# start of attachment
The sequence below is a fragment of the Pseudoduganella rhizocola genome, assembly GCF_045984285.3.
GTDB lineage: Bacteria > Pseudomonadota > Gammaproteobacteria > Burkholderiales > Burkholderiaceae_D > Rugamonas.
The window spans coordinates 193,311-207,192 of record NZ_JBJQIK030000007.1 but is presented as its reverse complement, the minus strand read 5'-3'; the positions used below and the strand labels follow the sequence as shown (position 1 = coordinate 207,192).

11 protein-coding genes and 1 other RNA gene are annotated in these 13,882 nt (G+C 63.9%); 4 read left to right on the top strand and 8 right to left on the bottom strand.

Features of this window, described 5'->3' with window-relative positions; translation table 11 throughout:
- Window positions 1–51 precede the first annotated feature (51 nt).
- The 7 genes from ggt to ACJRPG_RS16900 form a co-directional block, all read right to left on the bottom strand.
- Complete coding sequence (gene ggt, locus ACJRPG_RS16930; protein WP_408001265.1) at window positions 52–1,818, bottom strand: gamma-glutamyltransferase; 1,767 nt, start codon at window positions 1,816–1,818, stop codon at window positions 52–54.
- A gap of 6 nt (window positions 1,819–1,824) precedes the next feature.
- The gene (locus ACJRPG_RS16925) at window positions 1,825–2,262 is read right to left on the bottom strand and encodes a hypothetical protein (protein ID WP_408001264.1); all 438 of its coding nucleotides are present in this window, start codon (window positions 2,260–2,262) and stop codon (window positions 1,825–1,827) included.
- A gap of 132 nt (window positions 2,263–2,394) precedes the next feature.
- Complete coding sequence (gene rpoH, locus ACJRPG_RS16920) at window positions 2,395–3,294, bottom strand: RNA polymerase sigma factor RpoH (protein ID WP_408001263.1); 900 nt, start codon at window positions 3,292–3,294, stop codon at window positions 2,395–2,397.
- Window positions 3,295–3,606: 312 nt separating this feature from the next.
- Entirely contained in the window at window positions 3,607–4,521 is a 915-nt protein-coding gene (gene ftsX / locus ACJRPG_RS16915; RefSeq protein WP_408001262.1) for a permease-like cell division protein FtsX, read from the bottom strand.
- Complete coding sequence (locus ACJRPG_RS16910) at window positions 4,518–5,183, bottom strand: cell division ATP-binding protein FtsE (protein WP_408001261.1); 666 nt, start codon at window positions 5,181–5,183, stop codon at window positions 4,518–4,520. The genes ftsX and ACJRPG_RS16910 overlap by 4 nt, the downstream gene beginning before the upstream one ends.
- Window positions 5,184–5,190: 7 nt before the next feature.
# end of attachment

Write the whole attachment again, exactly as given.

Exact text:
The sequence below is a fragment of the Pseudoduganella rhizocola genome, assembly GCF_045984285.3.
GTDB lineage: Bacteria > Pseudomonadota > Gammaproteobacteria > Burkholderiales > Burkholderiaceae_D > Rugamonas.
The window spans coordinates 193,311-207,192 of record NZ_JBJQIK030000007.1 but is presented as its reverse complement, the minus strand read 5'-3'; the positions used below and the strand labels follow the sequence as shown (position 1 = coordinate 207,192).

11 protein-coding genes and 1 other RNA gene are annotated in these 13,882 nt (G+C 63.9%); 4 read left to right on the top strand and 8 right to left on the bottom strand.

Features of this window, described 5'->3' with window-relative positions; translation table 11 throughout:
- Window positions 1–51 precede the first annotated feature (51 nt).
- The 7 genes from ggt to ACJRPG_RS16900 form a co-directional block, all read right to left on the bottom strand.
- Complete coding sequence (gene ggt, locus ACJRPG_RS16930; protein WP_408001265.1) at window positions 52–1,818, bottom strand: gamma-glutamyltransferase; 1,767 nt, start codon at window positions 1,816–1,818, stop codon at window positions 52–54.
- A gap of 6 nt (window positions 1,819–1,824) precedes the next feature.
- The gene (locus ACJRPG_RS16925) at window positions 1,825–2,262 is read right to left on the bottom strand and encodes a hypothetical protein (protein ID WP_408001264.1); all 438 of its coding nucleotides are present in this window, start codon (window positions 2,260–2,262) and stop codon (window positions 1,825–1,827) included.
- A gap of 132 nt (window positions 2,263–2,394) precedes the next feature.
- Complete coding sequence (gene rpoH, locus ACJRPG_RS16920) at window positions 2,395–3,294, bottom strand: RNA polymerase sigma factor RpoH (protein ID WP_408001263.1); 900 nt, start codon at window positions 3,292–3,294, stop codon at window positions 2,395–2,397.
- Window positions 3,295–3,606: 312 nt separating this feature from the next.
- Entirely contained in the window at window positions 3,607–4,521 is a 915-nt protein-coding gene (gene ftsX / locus ACJRPG_RS16915; RefSeq protein WP_408001262.1) for a permease-like cell division protein FtsX, read from the bottom strand.
- Complete coding sequence (locus ACJRPG_RS16910) at window positions 4,518–5,183, bottom strand: cell division ATP-binding protein FtsE (protein WP_408001261.1); 666 nt, start codon at window positions 5,181–5,183, stop codon at window positions 4,518–4,520. The genes ftsX and ACJRPG_RS16910 overlap by 4 nt, the downstream gene beginning before the upstream one ends.
- Window positions 5,184–5,190: 7 nt before the next feature.